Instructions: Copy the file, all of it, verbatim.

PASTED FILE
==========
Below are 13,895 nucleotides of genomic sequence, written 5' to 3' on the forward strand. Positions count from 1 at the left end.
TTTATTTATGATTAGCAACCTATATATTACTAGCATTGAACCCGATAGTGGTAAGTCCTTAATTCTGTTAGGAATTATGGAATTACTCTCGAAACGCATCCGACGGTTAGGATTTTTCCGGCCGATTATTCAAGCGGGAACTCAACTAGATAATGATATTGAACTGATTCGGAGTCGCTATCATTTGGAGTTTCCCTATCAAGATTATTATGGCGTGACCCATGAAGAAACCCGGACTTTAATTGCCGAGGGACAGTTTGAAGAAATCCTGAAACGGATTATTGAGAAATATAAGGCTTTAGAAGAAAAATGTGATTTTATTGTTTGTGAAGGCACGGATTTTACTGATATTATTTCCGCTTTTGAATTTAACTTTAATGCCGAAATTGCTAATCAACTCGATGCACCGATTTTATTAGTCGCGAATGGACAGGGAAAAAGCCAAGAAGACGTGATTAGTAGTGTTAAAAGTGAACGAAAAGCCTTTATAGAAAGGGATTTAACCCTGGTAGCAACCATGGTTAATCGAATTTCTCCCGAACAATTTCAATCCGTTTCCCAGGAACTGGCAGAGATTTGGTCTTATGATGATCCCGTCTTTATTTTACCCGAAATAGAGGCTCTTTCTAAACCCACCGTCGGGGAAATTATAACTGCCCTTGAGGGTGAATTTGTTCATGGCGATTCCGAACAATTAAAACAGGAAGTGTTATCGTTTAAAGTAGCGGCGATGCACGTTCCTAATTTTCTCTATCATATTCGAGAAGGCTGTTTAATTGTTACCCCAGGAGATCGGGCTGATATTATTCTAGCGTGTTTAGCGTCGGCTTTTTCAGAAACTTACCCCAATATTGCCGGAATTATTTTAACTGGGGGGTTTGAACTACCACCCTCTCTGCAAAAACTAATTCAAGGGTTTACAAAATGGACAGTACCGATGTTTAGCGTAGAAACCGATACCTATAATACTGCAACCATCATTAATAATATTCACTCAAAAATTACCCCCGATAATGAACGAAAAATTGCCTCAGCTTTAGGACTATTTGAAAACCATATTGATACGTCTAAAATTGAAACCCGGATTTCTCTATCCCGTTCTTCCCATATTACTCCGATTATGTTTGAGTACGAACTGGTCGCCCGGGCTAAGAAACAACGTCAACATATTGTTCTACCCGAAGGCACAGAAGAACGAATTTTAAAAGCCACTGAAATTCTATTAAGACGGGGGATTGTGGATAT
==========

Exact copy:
Below are 13,895 nucleotides of genomic sequence, written 5' to 3' on the forward strand. Positions count from 1 at the left end.
TTTATTTATGATTAGCAACCTATATATTACTAGCATTGAACCCGATAGTGGTAAGTCCTTAATTCTGTTAGGAATTATGGAATTACTCTCGAAACGCATCCGACGGTTAGGATTTTTCCGGCCGATTATTCAAGCGGGAACTCAACTAGATAATGATATTGAACTGATTCGGAGTCGCTATCATTTGGAGTTTCCCTATCAAGATTATTATGGCGTGACCCATGAAGAAACCCGGACTTTAATTGCCGAGGGACAGTTTGAAGAAATCCTGAAACGGATTATTGAGAAATATAAGGCTTTAGAAGAAAAATGTGATTTTATTGTTTGTGAAGGCACGGATTTTACTGATATTATTTCCGCTTTTGAATTTAACTTTAATGCCGAAATTGCTAATCAACTCGATGCACCGATTTTATTAGTCGCGAATGGACAGGGAAAAAGCCAAGAAGACGTGATTAGTAGTGTTAAAAGTGAACGAAAAGCCTTTATAGAAAGGGATTTAACCCTGGTAGCAACCATGGTTAATCGAATTTCTCCCGAACAATTTCAATCCGTTTCCCAGGAACTGGCAGAGATTTGGTCTTATGATGATCCCGTCTTTATTTTACCCGAAATAGAGGCTCTTTCTAAACCCACCGTCGGGGAAATTATAACTGCCCTTGAGGGTGAATTTGTTCATGGCGATTCCGAACAATTAAAACAGGAAGTGTTATCGTTTAAAGTAGCGGCGATGCACGTTCCTAATTTTCTCTATCATATTCGAGAAGGCTGTTTAATTGTTACCCCAGGAGATCGGGCTGATATTATTCTAGCGTGTTTAGCGTCGGCTTTTTCAGAAACTTACCCCAATATTGCCGGAATTATTTTAACTGGGGGGTTTGAACTACCACCCTCTCTGCAAAAACTAATTCAAGGGTTTACAAAATGGACAGTACCGATGTTTAGCGTAGAAACCGATACCTATAATACTGCAACCATCATTAATAATATTCACTCAAAAATTACCCCCGATAATGAACGAAAAATTGCCTCAGCTTTAGGACTATTTGAAAACCATATTGATACGTCTAAAATTGAAACCCGGATTTCTCTATCCCGTTCTTCCCATATTACTCCGATTATGTTTGAGTACGAACTGGTCGCCCGGGCTAAGAAACAACGTCAACATATTGTTCTACCCGAAGGCACAGAAGAACGAATTTTAAAAGCCACTGAAATTCTATTAAGACGGGGGATTGTGGATAT